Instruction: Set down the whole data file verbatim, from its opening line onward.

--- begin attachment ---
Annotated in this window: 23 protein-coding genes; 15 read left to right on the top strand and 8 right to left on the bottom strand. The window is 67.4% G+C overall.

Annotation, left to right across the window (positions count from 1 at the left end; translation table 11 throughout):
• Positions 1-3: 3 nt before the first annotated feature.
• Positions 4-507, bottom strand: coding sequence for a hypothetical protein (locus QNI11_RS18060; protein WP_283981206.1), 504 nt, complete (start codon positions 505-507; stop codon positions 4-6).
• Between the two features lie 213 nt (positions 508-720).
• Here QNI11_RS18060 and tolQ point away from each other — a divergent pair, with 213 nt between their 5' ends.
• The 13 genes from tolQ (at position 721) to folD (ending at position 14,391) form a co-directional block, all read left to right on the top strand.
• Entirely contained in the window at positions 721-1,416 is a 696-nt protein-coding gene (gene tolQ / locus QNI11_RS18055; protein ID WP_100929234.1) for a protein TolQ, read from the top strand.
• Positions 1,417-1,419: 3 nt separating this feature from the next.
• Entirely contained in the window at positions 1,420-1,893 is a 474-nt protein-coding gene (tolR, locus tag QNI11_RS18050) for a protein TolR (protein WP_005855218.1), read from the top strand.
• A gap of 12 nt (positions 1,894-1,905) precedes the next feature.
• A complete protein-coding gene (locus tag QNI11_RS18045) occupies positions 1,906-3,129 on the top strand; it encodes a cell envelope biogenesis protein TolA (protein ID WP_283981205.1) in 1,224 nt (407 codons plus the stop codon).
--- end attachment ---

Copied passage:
Annotated in this window: 23 protein-coding genes; 15 read left to right on the top strand and 8 right to left on the bottom strand. The window is 67.4% G+C overall.

Annotation, left to right across the window (positions count from 1 at the left end; translation table 11 throughout):
• Positions 1-3: 3 nt before the first annotated feature.
• Positions 4-507, bottom strand: coding sequence for a hypothetical protein (locus QNI11_RS18060; protein WP_283981206.1), 504 nt, complete (start codon positions 505-507; stop codon positions 4-6).
• Between the two features lie 213 nt (positions 508-720).
• Here QNI11_RS18060 and tolQ point away from each other — a divergent pair, with 213 nt between their 5' ends.
• The 13 genes from tolQ (at position 721) to folD (ending at position 14,391) form a co-directional block, all read left to right on the top strand.
• Entirely contained in the window at positions 721-1,416 is a 696-nt protein-coding gene (gene tolQ / locus QNI11_RS18055; protein ID WP_100929234.1) for a protein TolQ, read from the top strand.
• Positions 1,417-1,419: 3 nt separating this feature from the next.
• Entirely contained in the window at positions 1,420-1,893 is a 474-nt protein-coding gene (tolR, locus tag QNI11_RS18050) for a protein TolR (protein WP_005855218.1), read from the top strand.
• A gap of 12 nt (positions 1,894-1,905) precedes the next feature.
• A complete protein-coding gene (locus tag QNI11_RS18045) occupies positions 1,906-3,129 on the top strand; it encodes a cell envelope biogenesis protein TolA (protein ID WP_283981205.1) in 1,224 nt (407 codons plus the stop codon).